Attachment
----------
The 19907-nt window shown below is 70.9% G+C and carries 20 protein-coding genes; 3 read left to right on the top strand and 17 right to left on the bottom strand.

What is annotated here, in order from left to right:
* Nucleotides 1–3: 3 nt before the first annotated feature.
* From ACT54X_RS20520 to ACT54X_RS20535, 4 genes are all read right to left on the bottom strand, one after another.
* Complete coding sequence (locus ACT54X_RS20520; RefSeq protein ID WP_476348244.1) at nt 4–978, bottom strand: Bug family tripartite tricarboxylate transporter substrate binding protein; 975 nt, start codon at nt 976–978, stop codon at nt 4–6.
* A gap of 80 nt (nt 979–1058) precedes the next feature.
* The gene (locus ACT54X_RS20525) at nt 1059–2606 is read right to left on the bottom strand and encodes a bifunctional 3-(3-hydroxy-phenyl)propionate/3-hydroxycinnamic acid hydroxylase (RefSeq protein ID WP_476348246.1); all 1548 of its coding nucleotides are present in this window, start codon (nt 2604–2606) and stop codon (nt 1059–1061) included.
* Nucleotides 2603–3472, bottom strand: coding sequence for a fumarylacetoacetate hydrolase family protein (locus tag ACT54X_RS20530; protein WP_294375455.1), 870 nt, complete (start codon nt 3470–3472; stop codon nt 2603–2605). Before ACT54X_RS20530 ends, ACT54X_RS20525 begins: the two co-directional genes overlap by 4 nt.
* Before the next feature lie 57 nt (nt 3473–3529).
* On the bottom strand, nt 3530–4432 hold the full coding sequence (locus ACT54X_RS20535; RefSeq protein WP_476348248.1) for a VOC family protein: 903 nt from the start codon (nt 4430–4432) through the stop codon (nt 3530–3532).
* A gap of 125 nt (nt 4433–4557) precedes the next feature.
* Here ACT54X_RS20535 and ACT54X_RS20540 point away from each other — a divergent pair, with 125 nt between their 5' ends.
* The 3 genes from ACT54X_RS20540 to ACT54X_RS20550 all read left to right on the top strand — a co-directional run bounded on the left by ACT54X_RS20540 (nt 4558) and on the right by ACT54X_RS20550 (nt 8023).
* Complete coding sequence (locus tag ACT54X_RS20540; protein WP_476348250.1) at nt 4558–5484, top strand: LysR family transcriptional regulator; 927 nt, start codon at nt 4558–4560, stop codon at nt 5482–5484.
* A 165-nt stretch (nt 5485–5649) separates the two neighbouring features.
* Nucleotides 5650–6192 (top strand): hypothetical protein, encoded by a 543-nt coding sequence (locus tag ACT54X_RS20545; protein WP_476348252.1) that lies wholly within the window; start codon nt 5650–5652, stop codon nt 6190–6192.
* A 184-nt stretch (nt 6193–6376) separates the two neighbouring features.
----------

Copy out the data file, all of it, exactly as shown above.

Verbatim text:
The 19907-nt window shown below is 70.9% G+C and carries 20 protein-coding genes; 3 read left to right on the top strand and 17 right to left on the bottom strand.

What is annotated here, in order from left to right:
* Nucleotides 1–3: 3 nt before the first annotated feature.
* From ACT54X_RS20520 to ACT54X_RS20535, 4 genes are all read right to left on the bottom strand, one after another.
* Complete coding sequence (locus ACT54X_RS20520; RefSeq protein ID WP_476348244.1) at nt 4–978, bottom strand: Bug family tripartite tricarboxylate transporter substrate binding protein; 975 nt, start codon at nt 976–978, stop codon at nt 4–6.
* A gap of 80 nt (nt 979–1058) precedes the next feature.
* The gene (locus ACT54X_RS20525) at nt 1059–2606 is read right to left on the bottom strand and encodes a bifunctional 3-(3-hydroxy-phenyl)propionate/3-hydroxycinnamic acid hydroxylase (RefSeq protein ID WP_476348246.1); all 1548 of its coding nucleotides are present in this window, start codon (nt 2604–2606) and stop codon (nt 1059–1061) included.
* Nucleotides 2603–3472, bottom strand: coding sequence for a fumarylacetoacetate hydrolase family protein (locus tag ACT54X_RS20530; protein WP_294375455.1), 870 nt, complete (start codon nt 3470–3472; stop codon nt 2603–2605). Before ACT54X_RS20530 ends, ACT54X_RS20525 begins: the two co-directional genes overlap by 4 nt.
* Before the next feature lie 57 nt (nt 3473–3529).
* On the bottom strand, nt 3530–4432 hold the full coding sequence (locus ACT54X_RS20535; RefSeq protein WP_476348248.1) for a VOC family protein: 903 nt from the start codon (nt 4430–4432) through the stop codon (nt 3530–3532).
* A gap of 125 nt (nt 4433–4557) precedes the next feature.
* Here ACT54X_RS20535 and ACT54X_RS20540 point away from each other — a divergent pair, with 125 nt between their 5' ends.
* The 3 genes from ACT54X_RS20540 to ACT54X_RS20550 all read left to right on the top strand — a co-directional run bounded on the left by ACT54X_RS20540 (nt 4558) and on the right by ACT54X_RS20550 (nt 8023).
* Complete coding sequence (locus tag ACT54X_RS20540; protein WP_476348250.1) at nt 4558–5484, top strand: LysR family transcriptional regulator; 927 nt, start codon at nt 4558–4560, stop codon at nt 5482–5484.
* A 165-nt stretch (nt 5485–5649) separates the two neighbouring features.
* Nucleotides 5650–6192 (top strand): hypothetical protein, encoded by a 543-nt coding sequence (locus tag ACT54X_RS20545; protein WP_476348252.1) that lies wholly within the window; start codon nt 5650–5652, stop codon nt 6190–6192.
* A 184-nt stretch (nt 6193–6376) separates the two neighbouring features.